How much we, in our age, owe to Mark is impossible to gauge. It would seem that he was the earliest of the Gospel writers who enabled Matthew and Luke to utilise the memories of Peter. From his questions and enquiries to the apostle Paul, his cousin Barnabas and other early believers, he pieced together his little book that became, in the words of CH Dodd, 'a call to Christian loyalty and a challenge to a hostile world.' What an inheritance has come down the centuries, in so much as we, in the year 2004, can read of the Saviour in first century Galilee. Mark has written of the events that comprise the life and mission of the Lord in such a concise and straight forward manner that even the young in years, not only the young in faith, can understand. Yet, as one commentator states, 'the Gospel of Mark is like a pool of water that is far deeper than it looks'. He, Mark, also wrote in such a way that the Gentile believers of his own era could understand the context. He explained Jewish practices and customs in order that Christians, across the Roman world, could more readily grasp the importance of the Lord's words and actions. I repeat, again, that we owe a large debt to this man, whom Paul called his fellow worker.

This brings us back to the reference from Colossians 4:10 with which we commenced our talk this morning. This time I shall be including verse 11 and I shall be reading from the New International Version. "My fellow prisoner Aristarchus sends you his greetings, as does Mark, the cousin of Barnabas. (You have received instructions about him; if he comes to you, welcome him.) Jesus, who is called Justus, also sends greetings. These are the only Jews among my fellow workers for the kingdom of God, and they have proved a comfort to me." From these remarks we notice that both Aristarchus, and Mark, were Jewish believers. That would have eventually caused trouble from the non-Christian members of their families. When a Jew converted to Christianity, it often meant separation from every aspect of their former life. Even so Paul brings before us, in this verse, the names of three men who were willing to pay the price, though for Mark, as we have learned, his mother was part of the fellowship, so, perhaps, the estrangement from his relatives was not so immediate.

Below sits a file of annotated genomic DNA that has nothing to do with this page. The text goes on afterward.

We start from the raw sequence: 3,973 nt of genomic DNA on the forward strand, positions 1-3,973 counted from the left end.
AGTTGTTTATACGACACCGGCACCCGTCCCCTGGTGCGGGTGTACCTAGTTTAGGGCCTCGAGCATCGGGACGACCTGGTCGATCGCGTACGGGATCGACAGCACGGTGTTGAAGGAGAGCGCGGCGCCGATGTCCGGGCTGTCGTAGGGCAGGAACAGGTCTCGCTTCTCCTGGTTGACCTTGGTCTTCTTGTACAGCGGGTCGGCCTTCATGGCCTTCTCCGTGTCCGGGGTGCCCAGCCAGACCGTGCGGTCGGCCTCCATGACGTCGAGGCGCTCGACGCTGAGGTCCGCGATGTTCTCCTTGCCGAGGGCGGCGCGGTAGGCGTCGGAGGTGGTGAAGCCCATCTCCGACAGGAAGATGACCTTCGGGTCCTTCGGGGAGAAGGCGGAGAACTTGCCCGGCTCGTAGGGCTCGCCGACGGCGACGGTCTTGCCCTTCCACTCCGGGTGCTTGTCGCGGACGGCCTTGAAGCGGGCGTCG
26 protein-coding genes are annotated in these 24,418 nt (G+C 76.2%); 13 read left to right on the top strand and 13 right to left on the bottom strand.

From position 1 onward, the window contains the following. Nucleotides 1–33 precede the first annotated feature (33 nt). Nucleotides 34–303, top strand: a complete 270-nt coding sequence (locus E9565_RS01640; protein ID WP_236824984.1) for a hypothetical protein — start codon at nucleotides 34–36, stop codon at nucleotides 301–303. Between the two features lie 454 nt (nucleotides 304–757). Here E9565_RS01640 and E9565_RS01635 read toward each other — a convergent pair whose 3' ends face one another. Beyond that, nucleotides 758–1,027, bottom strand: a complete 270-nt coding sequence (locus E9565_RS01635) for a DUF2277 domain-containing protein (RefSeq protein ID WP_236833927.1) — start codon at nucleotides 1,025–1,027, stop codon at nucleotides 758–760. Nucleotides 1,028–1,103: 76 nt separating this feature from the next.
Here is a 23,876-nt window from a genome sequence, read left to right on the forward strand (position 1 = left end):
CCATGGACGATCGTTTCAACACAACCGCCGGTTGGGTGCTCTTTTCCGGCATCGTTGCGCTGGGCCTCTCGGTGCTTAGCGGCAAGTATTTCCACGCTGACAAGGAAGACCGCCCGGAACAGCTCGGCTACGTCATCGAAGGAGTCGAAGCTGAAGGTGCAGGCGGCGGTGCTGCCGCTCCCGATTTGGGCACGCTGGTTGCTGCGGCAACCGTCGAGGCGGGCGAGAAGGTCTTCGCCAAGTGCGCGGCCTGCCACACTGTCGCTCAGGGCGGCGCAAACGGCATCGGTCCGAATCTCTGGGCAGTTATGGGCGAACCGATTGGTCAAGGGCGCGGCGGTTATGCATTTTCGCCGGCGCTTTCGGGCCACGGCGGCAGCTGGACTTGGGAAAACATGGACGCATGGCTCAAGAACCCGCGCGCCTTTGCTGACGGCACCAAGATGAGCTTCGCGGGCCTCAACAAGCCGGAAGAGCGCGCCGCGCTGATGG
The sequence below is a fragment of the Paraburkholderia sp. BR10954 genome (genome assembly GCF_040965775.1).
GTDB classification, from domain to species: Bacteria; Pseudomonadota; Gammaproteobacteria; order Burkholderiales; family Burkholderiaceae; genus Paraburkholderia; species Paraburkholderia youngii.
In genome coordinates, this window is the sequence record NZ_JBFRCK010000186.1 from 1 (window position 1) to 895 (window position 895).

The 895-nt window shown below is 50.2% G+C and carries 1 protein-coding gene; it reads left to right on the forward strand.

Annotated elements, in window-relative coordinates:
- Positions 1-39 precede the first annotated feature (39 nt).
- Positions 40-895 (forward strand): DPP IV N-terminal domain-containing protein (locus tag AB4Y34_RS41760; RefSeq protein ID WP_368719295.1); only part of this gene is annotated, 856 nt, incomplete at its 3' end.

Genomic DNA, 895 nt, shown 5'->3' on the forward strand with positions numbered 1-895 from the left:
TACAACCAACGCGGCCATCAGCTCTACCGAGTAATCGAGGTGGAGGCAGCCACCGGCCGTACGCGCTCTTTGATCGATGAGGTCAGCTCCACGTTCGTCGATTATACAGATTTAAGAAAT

Notice also, as we approach the end of today's talk, that Paul counts the presence of these men as a comfort. He was in prison, so the chance of Christian fellowship was extremely limited. How much he must have valued the links that men such as Aristarchus maintained with the young churches. This must pose a challenge to each one of us who regularly meet with other Christians. How much are we able to comfort our fellow believers? Is our presence and attitude rather a cause of distress and strife? In the present state of Christianity, we all need to bring comfort and encouragement to our fellow believers.

In summary, then, what have we learned from our study of Aristarchus and Mark? From the former, we have seen a man who did not disappear when trouble was near. He was a good friend to Paul in dangerous situations. This would suggest that his faith in Christ was real and steadfast. He was willing to travel at expense to himself and, though it is said that travel broadens the mind, for Aristarchus it brought privation.

The results of Mark's life are more easily recognisable for us, for, as we have emphasised, we have the results of his researches in the second book of the New Testament. We have also seen how he was a connecting link between Paul, Barnabas and Peter, who, without doubt, were three of the most important and illustrious members of the early church. The lives and ministry, of both Aristarchus and Mark, should be a beacon on that pathway of discipleship to which the Lord has called us. May the Lord help each one of us, who believe in Him, to show faith and grace, and to meet regularly with His people, until He comes!